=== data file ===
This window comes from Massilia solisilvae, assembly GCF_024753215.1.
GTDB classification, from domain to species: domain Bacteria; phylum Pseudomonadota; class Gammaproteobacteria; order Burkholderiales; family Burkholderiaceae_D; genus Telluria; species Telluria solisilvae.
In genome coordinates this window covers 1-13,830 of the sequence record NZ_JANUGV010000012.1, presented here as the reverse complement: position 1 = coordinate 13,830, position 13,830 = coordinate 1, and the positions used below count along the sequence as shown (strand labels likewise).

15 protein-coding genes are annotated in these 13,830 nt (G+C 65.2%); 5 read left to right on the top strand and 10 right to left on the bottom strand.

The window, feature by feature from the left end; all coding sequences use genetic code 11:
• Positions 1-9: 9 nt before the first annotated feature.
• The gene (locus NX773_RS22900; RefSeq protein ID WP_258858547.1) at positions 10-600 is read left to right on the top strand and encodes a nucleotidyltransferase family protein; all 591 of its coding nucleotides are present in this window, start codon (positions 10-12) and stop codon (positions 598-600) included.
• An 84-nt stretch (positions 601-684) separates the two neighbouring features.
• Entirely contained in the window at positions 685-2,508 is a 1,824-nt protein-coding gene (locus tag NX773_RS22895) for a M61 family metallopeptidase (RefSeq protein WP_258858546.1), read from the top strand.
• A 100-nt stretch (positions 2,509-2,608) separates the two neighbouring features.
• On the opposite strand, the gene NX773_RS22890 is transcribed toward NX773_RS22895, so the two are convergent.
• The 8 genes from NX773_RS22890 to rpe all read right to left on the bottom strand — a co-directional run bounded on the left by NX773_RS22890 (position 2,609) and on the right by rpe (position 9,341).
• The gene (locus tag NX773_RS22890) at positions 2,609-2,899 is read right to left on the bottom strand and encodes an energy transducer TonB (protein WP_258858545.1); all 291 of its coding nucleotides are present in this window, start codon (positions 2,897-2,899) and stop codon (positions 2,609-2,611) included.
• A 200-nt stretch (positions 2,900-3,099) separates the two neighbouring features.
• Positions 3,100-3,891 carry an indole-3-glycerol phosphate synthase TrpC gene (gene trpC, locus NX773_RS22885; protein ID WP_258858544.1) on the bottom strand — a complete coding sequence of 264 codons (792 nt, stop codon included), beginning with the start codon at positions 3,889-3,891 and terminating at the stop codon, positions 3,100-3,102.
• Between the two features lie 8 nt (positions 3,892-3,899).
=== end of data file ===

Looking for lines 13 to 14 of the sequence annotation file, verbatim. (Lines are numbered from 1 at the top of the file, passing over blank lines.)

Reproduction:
• The gene (locus tag NX773_RS22890) at positions 2,609-2,899 is read right to left on the bottom strand and encodes an energy transducer TonB (protein WP_258858545.1); all 291 of its coding nucleotides are present in this window, start codon (positions 2,897-2,899) and stop codon (positions 2,609-2,611) included.
• A 200-nt stretch (positions 2,900-3,099) separates the two neighbouring features.